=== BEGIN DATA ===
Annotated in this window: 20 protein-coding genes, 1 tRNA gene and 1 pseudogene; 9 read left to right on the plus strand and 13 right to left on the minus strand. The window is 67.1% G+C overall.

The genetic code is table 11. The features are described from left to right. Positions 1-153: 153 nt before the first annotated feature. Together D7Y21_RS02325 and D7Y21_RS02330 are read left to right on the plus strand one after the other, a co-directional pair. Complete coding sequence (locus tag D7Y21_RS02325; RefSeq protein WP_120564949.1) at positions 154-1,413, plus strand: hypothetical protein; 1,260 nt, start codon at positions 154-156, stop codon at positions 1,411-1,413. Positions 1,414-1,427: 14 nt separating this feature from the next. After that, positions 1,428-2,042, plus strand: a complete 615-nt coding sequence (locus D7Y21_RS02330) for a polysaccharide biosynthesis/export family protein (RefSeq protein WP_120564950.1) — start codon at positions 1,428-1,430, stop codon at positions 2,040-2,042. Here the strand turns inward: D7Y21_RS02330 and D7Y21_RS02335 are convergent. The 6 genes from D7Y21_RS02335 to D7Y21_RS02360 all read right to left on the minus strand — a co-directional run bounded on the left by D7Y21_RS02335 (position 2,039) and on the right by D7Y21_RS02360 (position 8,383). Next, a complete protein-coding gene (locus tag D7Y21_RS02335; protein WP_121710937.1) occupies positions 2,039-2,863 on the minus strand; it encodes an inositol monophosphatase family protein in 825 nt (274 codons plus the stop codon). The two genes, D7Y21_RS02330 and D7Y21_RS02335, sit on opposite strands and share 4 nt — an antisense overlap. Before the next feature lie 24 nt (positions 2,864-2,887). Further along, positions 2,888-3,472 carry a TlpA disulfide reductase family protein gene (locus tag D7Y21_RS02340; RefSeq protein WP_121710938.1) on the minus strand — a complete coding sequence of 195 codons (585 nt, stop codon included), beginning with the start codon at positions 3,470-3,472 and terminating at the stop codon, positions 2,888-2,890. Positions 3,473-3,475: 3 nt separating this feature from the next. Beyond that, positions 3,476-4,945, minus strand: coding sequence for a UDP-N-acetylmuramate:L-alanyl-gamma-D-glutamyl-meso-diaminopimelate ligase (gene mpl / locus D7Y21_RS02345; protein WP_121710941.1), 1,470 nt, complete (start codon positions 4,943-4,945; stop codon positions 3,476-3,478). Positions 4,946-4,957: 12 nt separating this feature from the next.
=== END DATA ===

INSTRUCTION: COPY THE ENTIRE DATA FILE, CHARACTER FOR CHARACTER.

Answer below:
Annotated in this window: 20 protein-coding genes, 1 tRNA gene and 1 pseudogene; 9 read left to right on the plus strand and 13 right to left on the minus strand. The window is 67.1% G+C overall.

The genetic code is table 11. The features are described from left to right. Positions 1-153: 153 nt before the first annotated feature. Together D7Y21_RS02325 and D7Y21_RS02330 are read left to right on the plus strand one after the other, a co-directional pair. Complete coding sequence (locus tag D7Y21_RS02325; RefSeq protein WP_120564949.1) at positions 154-1,413, plus strand: hypothetical protein; 1,260 nt, start codon at positions 154-156, stop codon at positions 1,411-1,413. Positions 1,414-1,427: 14 nt separating this feature from the next. After that, positions 1,428-2,042, plus strand: a complete 615-nt coding sequence (locus D7Y21_RS02330) for a polysaccharide biosynthesis/export family protein (RefSeq protein WP_120564950.1) — start codon at positions 1,428-1,430, stop codon at positions 2,040-2,042. Here the strand turns inward: D7Y21_RS02330 and D7Y21_RS02335 are convergent. The 6 genes from D7Y21_RS02335 to D7Y21_RS02360 all read right to left on the minus strand — a co-directional run bounded on the left by D7Y21_RS02335 (position 2,039) and on the right by D7Y21_RS02360 (position 8,383). Next, a complete protein-coding gene (locus tag D7Y21_RS02335; protein WP_121710937.1) occupies positions 2,039-2,863 on the minus strand; it encodes an inositol monophosphatase family protein in 825 nt (274 codons plus the stop codon). The two genes, D7Y21_RS02330 and D7Y21_RS02335, sit on opposite strands and share 4 nt — an antisense overlap. Before the next feature lie 24 nt (positions 2,864-2,887). Further along, positions 2,888-3,472 carry a TlpA disulfide reductase family protein gene (locus tag D7Y21_RS02340; RefSeq protein WP_121710938.1) on the minus strand — a complete coding sequence of 195 codons (585 nt, stop codon included), beginning with the start codon at positions 3,470-3,472 and terminating at the stop codon, positions 2,888-2,890. Positions 3,473-3,475: 3 nt separating this feature from the next. Beyond that, positions 3,476-4,945, minus strand: coding sequence for a UDP-N-acetylmuramate:L-alanyl-gamma-D-glutamyl-meso-diaminopimelate ligase (gene mpl / locus D7Y21_RS02345; protein WP_121710941.1), 1,470 nt, complete (start codon positions 4,943-4,945; stop codon positions 3,476-3,478). Positions 4,946-4,957: 12 nt separating this feature from the next.